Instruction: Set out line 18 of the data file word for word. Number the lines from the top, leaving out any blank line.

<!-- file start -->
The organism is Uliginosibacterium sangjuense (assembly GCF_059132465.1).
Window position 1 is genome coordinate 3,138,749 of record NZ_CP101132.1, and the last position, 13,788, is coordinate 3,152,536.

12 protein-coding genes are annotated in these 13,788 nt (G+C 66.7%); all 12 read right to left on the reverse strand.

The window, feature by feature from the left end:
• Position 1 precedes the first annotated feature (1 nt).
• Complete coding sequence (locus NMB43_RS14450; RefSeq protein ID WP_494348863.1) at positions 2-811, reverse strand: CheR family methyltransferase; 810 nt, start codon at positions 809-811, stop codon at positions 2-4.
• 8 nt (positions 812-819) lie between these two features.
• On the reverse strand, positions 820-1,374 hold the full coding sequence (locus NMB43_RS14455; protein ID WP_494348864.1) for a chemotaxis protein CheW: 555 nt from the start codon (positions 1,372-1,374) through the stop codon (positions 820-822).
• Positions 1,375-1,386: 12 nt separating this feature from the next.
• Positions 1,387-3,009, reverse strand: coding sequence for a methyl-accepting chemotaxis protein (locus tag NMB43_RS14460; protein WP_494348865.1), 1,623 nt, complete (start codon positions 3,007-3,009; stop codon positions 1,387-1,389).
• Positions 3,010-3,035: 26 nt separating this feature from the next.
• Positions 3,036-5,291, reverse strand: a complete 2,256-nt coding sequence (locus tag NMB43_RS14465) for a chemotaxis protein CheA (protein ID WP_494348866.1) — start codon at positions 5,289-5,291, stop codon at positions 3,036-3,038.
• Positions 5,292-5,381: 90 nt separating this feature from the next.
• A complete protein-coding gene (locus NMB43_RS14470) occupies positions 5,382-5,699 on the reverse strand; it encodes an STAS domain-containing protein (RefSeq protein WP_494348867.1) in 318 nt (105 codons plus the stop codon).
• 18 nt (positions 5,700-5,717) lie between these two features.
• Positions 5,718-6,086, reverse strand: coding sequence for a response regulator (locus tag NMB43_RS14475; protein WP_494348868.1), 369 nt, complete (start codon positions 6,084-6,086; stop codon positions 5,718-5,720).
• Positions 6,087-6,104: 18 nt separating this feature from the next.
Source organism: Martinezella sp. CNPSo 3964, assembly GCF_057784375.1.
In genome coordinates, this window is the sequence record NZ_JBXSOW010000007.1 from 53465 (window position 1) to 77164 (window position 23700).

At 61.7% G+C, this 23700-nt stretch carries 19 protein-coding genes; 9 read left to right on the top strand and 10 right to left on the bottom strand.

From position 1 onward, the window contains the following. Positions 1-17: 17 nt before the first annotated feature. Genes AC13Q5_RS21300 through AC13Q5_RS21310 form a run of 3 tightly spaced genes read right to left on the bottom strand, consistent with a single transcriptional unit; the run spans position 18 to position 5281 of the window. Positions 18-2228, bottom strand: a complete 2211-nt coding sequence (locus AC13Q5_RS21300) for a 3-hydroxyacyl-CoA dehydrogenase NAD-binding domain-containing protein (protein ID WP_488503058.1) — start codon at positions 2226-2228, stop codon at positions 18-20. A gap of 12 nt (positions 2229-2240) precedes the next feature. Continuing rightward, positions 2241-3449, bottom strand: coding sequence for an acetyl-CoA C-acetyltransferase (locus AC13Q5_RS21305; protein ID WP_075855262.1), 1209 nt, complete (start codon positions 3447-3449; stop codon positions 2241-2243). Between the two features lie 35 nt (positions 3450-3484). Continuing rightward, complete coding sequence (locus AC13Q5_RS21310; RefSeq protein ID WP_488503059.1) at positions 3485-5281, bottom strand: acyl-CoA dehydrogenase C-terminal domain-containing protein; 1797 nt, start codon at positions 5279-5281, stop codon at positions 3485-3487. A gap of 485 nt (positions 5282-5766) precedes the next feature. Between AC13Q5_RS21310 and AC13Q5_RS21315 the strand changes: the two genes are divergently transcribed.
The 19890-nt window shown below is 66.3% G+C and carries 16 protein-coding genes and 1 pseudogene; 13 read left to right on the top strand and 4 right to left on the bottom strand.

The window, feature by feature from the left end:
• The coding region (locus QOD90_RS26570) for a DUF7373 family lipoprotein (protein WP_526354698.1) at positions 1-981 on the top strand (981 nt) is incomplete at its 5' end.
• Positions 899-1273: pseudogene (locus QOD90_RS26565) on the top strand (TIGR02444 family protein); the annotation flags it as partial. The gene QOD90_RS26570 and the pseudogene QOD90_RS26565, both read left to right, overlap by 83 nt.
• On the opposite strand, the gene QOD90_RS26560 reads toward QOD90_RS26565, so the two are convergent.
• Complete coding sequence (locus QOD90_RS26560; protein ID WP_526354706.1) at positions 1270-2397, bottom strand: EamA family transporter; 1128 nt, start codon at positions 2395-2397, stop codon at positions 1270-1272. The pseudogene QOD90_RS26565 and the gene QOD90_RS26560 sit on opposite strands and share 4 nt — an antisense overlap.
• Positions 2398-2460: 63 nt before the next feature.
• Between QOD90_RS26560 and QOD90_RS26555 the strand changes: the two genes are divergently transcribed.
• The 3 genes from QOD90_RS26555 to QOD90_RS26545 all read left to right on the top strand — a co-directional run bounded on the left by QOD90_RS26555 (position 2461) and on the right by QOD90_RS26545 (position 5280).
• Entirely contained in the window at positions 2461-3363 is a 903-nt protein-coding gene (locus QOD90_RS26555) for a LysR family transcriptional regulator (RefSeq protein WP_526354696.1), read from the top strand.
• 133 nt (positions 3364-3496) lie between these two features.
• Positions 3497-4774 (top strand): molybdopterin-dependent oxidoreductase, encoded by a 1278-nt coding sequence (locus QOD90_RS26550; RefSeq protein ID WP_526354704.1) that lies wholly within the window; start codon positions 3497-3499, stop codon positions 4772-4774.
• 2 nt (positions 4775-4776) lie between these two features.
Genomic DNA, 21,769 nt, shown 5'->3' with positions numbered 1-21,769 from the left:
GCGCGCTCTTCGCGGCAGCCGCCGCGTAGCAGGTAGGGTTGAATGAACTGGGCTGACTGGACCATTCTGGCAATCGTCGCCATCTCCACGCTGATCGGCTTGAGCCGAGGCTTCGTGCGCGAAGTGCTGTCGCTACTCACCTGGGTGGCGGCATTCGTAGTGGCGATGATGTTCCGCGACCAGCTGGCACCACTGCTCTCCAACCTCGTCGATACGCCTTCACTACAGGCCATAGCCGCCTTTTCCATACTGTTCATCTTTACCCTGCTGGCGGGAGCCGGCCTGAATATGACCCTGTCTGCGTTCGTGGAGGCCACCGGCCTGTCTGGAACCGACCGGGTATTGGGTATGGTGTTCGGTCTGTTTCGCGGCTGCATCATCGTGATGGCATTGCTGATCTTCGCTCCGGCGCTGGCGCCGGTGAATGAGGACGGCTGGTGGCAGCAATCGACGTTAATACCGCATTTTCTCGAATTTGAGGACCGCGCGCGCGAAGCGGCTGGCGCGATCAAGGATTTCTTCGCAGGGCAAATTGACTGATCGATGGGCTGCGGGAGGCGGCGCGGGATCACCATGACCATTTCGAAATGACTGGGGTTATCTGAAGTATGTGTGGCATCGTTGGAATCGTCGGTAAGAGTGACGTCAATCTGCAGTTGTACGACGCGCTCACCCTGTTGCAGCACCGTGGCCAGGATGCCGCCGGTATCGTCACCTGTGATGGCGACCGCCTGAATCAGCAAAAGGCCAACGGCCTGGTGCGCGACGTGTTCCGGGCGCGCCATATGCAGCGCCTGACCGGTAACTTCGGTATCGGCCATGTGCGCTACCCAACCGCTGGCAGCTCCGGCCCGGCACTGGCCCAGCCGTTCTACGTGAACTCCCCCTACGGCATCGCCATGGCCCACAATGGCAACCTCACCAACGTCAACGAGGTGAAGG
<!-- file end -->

Source organism: Martinezella sp. CNPSo 3964, assembly GCF_057784375.1.